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MPO-MPS Multiplication: Density Matrix Algorithm

One way to multiply a matrix product state (MPS) (or tensor train) tensor network by a matrix product operator (MPO) is to use the product of these two networks as input to the density matrix MPS compression algorithm.

The page will describe the algorithm in detail, but it may be helpful to first review the simpler case of the algorithm that only involves compressing an MPS to a smaller MPS.

Statement of the Problem

Given an MPS of bond dimension $M$ and an MPO of bond dimension $k$, we wish to represent their product as another MPS of bond dimension $m$. That is, we wish to find the MPS on the right-hand side of the following equation:


such that the Euclidean distance between the two sides of the equation are minimized subject to the constraint on the dimensions of the constituent tensors.

Steps of the Algorithm

The algorithm uses the fact that the MPS representation of a large tensor can be computed by singular value decompositions of the tensor over bipartitions of its indices. Just as the singular value of a matrix $M$ can be computed by diagonalizing $M^\dagger M$ and $M M^\dagger$, so an MPS can be computed by squaring a tensor over different subsets of its indices. These squarings of the tensor we wish to compress are the density matrices, and the tensor we are compressing is the product of the MPS times the MPO.

To begin the algorithm, one computes the following square or partial trace of the MPO-MPS product:


Note that the the MPO-MPS product in the lower part of the diagram is the Hermitian conjugate of the original MPO-MPS product we want to compute.

To make it easier to visualize the contractions in the diagram above, it is helpful to redraw the network to be computed as follows:


Now, one begins computing the network from the left, saving the ‘overlap’ tensors $L_j$ indicated in the figure below to be used in later steps of the algorithm:


To compute these overlap tensors efficiently, one contracts the previous $L_j$ with the next MPS, MPO, then conjugate MPO and MPS tensors one at a time (not shown).

Having computed the partial overlap tensors $L_j$, one can now compute the reduced density matrix for the last visible index:


The unitary $U_6$ which diagonalizes this (Hermitian) matrix is the first tensor of the new MPS we seek:


To control the size of the new MPS, one truncates all but the $m$ largest eigenvalues of $\rho_6$, truncating the corresponding columns of $U_6$ as well.

Next, one uses a previous $L_j$ tensor to “uncover” the density matrix for the last two visible indices, while at the same time applying the previous $U$ tensor to transform the basis of this density matrix. The transformation by the $U$ tensors is necessary to keep the cost of the algorithm under control and to ensure that each new MPS tensor produced has compatible indices with the previous one.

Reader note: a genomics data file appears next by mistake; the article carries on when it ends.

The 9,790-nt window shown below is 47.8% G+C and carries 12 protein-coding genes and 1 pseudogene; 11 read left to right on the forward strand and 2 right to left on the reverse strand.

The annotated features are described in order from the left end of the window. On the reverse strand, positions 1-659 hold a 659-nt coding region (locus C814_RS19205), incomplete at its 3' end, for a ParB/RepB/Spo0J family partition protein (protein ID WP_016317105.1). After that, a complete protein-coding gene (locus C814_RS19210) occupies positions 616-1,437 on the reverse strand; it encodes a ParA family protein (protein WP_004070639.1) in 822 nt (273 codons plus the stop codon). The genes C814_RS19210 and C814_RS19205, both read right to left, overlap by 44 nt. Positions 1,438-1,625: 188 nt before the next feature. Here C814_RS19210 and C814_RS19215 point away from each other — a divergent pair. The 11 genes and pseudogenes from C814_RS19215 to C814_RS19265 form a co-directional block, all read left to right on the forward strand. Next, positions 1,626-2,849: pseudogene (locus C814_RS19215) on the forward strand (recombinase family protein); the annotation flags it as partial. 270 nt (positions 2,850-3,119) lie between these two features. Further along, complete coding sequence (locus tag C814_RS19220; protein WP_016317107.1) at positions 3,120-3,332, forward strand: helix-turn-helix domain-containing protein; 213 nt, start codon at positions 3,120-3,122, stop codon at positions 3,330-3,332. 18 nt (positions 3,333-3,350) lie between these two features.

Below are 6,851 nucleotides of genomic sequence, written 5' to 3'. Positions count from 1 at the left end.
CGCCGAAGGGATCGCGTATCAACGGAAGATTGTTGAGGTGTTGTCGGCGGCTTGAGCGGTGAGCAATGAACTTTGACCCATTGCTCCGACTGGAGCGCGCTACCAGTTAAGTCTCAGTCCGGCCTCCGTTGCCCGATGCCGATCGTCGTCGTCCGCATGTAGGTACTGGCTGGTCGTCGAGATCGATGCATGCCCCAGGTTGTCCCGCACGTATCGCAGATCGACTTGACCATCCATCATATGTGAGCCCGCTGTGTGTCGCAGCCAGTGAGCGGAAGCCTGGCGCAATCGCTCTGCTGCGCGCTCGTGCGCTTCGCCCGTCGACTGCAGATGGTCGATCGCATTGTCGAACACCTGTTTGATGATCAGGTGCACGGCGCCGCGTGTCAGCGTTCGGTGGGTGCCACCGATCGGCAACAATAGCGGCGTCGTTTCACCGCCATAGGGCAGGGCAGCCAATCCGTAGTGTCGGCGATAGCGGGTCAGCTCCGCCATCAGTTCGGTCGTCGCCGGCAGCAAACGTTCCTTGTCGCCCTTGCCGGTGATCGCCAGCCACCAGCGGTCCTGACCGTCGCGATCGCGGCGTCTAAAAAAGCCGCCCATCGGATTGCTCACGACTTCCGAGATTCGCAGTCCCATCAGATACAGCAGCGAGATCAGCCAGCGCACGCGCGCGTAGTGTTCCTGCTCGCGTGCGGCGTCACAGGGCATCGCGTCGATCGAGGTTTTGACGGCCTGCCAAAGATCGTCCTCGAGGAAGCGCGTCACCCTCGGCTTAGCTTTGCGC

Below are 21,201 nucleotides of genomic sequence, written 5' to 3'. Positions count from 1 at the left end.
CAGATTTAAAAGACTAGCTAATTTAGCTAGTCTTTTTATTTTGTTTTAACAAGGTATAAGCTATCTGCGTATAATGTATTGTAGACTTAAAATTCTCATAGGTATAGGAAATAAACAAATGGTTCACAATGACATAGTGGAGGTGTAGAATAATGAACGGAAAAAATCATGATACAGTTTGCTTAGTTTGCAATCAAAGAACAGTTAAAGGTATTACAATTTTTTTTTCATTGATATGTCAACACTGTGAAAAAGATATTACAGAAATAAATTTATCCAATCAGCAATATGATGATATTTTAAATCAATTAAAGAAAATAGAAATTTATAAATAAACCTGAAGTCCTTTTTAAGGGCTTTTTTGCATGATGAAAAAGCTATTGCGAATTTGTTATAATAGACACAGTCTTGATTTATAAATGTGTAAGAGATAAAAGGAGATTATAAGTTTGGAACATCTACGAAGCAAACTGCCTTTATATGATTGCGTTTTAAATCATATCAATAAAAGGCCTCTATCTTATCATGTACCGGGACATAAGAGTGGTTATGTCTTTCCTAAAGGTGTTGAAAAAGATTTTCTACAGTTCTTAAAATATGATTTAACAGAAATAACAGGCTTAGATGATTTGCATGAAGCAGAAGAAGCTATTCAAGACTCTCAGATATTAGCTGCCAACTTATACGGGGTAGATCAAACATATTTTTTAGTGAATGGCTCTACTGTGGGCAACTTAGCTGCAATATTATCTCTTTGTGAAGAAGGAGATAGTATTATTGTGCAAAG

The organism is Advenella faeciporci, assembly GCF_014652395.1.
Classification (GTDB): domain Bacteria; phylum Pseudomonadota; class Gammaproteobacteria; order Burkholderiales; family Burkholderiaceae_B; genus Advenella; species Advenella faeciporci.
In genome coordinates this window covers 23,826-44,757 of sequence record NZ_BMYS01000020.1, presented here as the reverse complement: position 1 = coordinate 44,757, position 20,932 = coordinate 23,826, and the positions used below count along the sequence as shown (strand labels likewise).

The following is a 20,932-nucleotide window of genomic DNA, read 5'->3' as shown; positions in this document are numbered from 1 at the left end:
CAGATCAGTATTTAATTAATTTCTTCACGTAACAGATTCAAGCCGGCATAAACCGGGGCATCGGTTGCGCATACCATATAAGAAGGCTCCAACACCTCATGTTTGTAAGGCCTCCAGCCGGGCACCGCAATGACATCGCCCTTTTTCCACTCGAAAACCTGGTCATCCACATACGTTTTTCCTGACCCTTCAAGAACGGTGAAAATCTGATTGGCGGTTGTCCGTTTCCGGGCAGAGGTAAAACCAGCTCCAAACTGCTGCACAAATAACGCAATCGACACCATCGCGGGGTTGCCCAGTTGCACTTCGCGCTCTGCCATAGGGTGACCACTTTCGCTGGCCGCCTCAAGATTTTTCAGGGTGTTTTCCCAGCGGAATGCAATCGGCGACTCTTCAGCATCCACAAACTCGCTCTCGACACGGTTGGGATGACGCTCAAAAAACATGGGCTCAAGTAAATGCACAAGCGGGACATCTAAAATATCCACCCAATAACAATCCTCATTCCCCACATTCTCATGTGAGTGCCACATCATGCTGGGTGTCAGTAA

Diagonalizing the density matrix $\rho_{56}$ and truncating the smallest eigenvalues gives the next MPS tensor $U_5$:


For efficiency, note that the part of the above diagram nearby to $U_6$ is identical in the upper and lower part of the diagram, except for a Hermitian conjugation of the tensors. So one can begin to save this part of the diagram so as not to compute it more than once:


Having obtained $U_5$ above, one applies it to transform the basis and uncovers another external index of the MPO-MPS product, reusing the saved $L_3$ tensor to obtain the density matrix $\rho_{456}$. Diagonalizing this density matrix (with truncation) gives the next MPS tensor $U_4$:


Continuing with steps similar to the ones above, one can continue to obtain the tensors $U_3$, $U_2$, etc. which diagonalize the reduced density matrices obtained by exposing each previous external index. For example, the steps to obtain $U_3$ are:


Finally, once all of the tensors down to $U_2$ have been obtained, the MPS tensor $M_1$ carrying the first external index can be computed as:


Having obtained this tensor, the final MPS which represents the MPO-MPS product we seek is:


As a bonus, the resulting MPS has the property of being in the right orthogonal gauge.


The idea for the algorithm came from discussions with Glen Evenbly, Steven R. White, and Ian McCulloch.

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